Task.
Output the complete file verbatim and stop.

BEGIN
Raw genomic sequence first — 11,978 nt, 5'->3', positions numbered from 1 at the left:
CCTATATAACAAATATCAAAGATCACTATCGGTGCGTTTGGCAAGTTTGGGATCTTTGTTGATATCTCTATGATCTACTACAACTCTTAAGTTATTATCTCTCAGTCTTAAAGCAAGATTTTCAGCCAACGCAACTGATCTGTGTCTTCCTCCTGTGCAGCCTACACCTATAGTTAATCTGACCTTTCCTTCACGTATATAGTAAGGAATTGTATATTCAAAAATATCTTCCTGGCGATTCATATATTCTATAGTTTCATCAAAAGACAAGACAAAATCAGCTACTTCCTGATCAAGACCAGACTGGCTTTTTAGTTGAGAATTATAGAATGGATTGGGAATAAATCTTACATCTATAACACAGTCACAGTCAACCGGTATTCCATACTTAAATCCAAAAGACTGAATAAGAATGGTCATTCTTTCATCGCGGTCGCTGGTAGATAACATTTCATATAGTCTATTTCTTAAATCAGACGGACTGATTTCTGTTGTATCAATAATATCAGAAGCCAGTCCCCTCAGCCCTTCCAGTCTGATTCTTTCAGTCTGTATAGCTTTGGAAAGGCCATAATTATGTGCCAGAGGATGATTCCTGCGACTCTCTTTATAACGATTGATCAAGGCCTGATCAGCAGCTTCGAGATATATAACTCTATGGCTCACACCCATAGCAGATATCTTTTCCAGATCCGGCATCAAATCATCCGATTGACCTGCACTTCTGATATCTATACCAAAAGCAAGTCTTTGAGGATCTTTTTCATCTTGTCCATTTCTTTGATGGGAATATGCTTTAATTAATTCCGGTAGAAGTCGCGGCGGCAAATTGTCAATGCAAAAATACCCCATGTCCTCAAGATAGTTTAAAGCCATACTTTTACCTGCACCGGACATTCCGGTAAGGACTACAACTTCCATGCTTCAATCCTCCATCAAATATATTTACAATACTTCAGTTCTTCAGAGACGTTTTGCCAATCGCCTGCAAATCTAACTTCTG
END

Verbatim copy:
Raw genomic sequence first — 11,978 nt, 5'->3', positions numbered from 1 at the left:
CCTATATAACAAATATCAAAGATCACTATCGGTGCGTTTGGCAAGTTTGGGATCTTTGTTGATATCTCTATGATCTACTACAACTCTTAAGTTATTATCTCTCAGTCTTAAAGCAAGATTTTCAGCCAACGCAACTGATCTGTGTCTTCCTCCTGTGCAGCCTACACCTATAGTTAATCTGACCTTTCCTTCACGTATATAGTAAGGAATTGTATATTCAAAAATATCTTCCTGGCGATTCATATATTCTATAGTTTCATCAAAAGACAAGACAAAATCAGCTACTTCCTGATCAAGACCAGACTGGCTTTTTAGTTGAGAATTATAGAATGGATTGGGAATAAATCTTACATCTATAACACAGTCACAGTCAACCGGTATTCCATACTTAAATCCAAAAGACTGAATAAGAATGGTCATTCTTTCATCGCGGTCGCTGGTAGATAACATTTCATATAGTCTATTTCTTAAATCAGACGGACTGATTTCTGTTGTATCAATAATATCAGAAGCCAGTCCCCTCAGCCCTTCCAGTCTGATTCTTTCAGTCTGTATAGCTTTGGAAAGGCCATAATTATGTGCCAGAGGATGATTCCTGCGACTCTCTTTATAACGATTGATCAAGGCCTGATCAGCAGCTTCGAGATATATAACTCTATGGCTCACACCCATAGCAGATATCTTTTCCAGATCCGGCATCAAATCATCCGATTGACCTGCACTTCTGATATCTATACCAAAAGCAAGTCTTTGAGGATCTTTTTCATCTTGTCCATTTCTTTGATGGGAATATGCTTTAATTAATTCCGGTAGAAGTCGCGGCGGCAAATTGTCAATGCAAAAATACCCCATGTCCTCAAGATAGTTTAAAGCCATACTTTTACCTGCACCGGACATTCCGGTAAGGACTACAACTTCCATGCTTCAATCCTCCATCAAATATATTTACAATACTTCAGTTCTTCAGAGACGTTTTGCCAATCGCCTGCAAATCTAACTTCTG